This one is an old favourite of university composition 101 courses – reset the imagination of the musician who is entrenched in the idea that composing is all about the melody/harmony nexus by taking both those possibilities (effectively) off the agenda. It drives Composition 101 students just a little bit nuts.
So it’s always a delight to me to see how beginner students embrace this composition/improvisation opportunity, innovating in all kinds of ways that reveal how they are connecting their bodies to sound through their instrument.
Potentially, you could play an accompaniment. But to make it work you really do need a second keyboard on hand – your students will be roaming across the full range of the instrument.
Remember to help students think about ways to create drama – getting softer, getting louder, playing faster or slower, big leaps or small, repetition, silence, long held notes, surprising short ones.
4. Have the student improvise two-bar responses to two-bar phrases in pieces they are learning.
Give the student very clear pitch limits (for example, only play A notes, or only play keys from the three black key group – the more pitches permitted the harder this improvisation turns out to be). There are three ways you can do this.
- Use a piece that is already composed in this format (two bars pre-written, two bars left free for the student to create a response).
The wonderful 70 Keyboard Adventures with the Little Monster (published by Breitkopf Härtel) has exactly such pieces!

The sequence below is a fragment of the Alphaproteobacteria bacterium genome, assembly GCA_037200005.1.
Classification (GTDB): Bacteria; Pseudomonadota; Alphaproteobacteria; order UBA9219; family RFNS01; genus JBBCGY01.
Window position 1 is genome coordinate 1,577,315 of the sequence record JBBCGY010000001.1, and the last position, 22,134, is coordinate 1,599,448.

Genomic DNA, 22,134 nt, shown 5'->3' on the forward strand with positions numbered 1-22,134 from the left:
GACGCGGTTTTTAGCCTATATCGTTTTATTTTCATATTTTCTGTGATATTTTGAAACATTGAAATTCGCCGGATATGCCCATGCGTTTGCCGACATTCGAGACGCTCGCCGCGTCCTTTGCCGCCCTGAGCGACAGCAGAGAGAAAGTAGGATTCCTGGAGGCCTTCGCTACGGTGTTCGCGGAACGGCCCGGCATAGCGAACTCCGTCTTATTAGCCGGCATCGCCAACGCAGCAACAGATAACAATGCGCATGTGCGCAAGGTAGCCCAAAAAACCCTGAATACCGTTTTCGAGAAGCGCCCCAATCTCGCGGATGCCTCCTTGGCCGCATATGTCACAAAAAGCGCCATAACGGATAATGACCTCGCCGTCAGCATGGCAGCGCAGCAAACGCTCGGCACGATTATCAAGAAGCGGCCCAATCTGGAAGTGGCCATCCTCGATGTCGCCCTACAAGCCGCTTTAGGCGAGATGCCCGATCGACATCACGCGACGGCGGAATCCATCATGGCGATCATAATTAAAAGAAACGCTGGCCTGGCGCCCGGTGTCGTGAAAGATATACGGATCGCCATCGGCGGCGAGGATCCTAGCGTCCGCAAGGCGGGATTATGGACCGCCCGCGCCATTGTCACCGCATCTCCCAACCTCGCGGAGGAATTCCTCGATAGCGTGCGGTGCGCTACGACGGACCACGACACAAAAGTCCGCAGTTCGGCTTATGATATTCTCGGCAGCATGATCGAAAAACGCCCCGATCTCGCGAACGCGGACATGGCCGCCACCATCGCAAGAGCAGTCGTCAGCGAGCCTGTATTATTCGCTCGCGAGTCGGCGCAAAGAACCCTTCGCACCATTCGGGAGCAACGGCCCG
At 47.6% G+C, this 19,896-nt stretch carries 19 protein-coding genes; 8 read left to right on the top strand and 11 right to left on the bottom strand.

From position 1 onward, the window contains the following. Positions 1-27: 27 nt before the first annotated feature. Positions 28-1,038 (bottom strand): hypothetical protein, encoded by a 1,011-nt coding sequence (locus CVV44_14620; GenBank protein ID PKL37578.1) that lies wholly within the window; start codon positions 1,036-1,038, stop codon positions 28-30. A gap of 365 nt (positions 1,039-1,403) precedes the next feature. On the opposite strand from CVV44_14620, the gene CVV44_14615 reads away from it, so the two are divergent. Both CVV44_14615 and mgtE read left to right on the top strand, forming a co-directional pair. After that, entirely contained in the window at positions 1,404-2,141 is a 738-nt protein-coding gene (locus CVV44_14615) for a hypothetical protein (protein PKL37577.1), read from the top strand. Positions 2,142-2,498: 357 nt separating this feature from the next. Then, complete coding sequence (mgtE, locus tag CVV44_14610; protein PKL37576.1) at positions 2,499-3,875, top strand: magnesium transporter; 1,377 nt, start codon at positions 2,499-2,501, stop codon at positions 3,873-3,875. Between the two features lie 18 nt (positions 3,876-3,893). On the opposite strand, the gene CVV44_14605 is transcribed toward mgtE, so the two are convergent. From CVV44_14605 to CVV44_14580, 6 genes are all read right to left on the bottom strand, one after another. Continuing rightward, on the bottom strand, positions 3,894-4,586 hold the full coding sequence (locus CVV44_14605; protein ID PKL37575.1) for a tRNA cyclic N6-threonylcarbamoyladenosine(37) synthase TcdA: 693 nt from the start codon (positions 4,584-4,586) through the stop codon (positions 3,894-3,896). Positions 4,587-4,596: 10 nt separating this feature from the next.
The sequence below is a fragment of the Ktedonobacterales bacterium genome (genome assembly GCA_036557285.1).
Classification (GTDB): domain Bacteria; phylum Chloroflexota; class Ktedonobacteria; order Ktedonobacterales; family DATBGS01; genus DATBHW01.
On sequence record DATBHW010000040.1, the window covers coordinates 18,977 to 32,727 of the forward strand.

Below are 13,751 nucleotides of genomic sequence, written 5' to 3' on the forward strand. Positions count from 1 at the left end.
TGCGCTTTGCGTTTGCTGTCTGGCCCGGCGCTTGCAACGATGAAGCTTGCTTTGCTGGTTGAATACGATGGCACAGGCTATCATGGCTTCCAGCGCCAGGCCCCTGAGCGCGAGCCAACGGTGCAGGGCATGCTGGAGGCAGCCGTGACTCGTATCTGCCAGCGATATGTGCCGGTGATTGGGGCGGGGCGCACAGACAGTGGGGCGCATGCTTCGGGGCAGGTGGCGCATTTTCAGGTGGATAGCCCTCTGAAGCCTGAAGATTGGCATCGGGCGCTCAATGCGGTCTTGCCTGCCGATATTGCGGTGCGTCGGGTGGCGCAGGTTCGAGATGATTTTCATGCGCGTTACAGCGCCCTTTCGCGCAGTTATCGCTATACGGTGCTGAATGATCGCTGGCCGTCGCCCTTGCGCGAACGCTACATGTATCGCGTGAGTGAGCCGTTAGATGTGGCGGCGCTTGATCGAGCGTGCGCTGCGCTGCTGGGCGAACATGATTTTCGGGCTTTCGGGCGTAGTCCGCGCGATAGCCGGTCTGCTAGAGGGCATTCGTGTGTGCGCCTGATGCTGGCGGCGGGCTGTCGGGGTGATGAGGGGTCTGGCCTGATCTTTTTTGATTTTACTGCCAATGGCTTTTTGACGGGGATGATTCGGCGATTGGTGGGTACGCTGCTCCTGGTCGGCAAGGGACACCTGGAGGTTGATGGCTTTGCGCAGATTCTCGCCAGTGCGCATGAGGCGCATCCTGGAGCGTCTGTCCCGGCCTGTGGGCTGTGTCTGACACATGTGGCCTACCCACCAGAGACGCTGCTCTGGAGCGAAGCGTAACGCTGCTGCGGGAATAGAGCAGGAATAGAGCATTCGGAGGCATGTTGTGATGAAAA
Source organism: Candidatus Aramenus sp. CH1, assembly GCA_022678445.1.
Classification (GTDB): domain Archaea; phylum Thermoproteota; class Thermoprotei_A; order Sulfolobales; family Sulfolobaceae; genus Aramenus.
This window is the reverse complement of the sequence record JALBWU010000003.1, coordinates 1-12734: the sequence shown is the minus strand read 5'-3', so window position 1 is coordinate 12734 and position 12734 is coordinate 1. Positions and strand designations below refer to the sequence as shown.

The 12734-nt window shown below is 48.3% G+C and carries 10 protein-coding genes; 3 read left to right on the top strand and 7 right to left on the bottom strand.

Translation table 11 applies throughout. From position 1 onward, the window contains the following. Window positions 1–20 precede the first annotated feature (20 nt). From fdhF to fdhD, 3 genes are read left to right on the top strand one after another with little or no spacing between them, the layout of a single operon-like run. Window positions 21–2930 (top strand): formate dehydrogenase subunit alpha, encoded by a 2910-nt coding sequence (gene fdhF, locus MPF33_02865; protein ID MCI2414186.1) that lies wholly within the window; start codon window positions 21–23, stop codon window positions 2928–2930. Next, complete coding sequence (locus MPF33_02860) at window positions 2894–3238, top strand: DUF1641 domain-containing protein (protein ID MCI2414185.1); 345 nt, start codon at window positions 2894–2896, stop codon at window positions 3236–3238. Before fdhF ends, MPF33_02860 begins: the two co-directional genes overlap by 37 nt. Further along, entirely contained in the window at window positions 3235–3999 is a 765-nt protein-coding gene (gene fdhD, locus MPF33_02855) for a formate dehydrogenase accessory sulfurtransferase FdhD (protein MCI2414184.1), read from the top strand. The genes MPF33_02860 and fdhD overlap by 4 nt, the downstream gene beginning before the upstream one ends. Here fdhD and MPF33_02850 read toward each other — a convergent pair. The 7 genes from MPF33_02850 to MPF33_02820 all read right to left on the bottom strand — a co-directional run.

- Replace the phrase in the third and fourth bars with an improvised phrase.
This can be done for the rest of the student-pianist’s career of course! I often use my own piece, Chase (from Very Easy Little Peppers), in this way, as a framework for improvisation.
- Make the piece twice as long by simply inserting the two-bar improvised phrases between each of the composed ones.
This just takes courage. Trust me, the piece will not fall apart. Unless it was already really, really boring. So choose interesting music – this totally works.
5. Time to solo!
Have the student learn a self-contained 8-bar piece/tune with a reasonably limited pitch set (total of five notes is excellent). You need to be able to comp while the student plays the tune (the ‘head’, in jazz speak). Bill Boyd and Phillip Keveren are two American composers who have written pieces in this format for the HLSPL piano method – a number of good options!
Using the same melodic resources (that five note pitch set), have the student create a solo while you continue the accompanying groove. Your comping will provide the structure for the return to the head once the solo has run its course.
Again, take your time! If the student is on a roll, just let the time in the lesson be devoted to discovery. The happiness dividend will be immense, as will the focus bonus!
A quick disclaimer: these are, of course, not the ONLY ways to improvise in the very first piano lessons. But these five will take your student (without the need for an information download) from first lesson to very first jazz solo with an awful lot of joy tumbling into, around, and out of every lesson.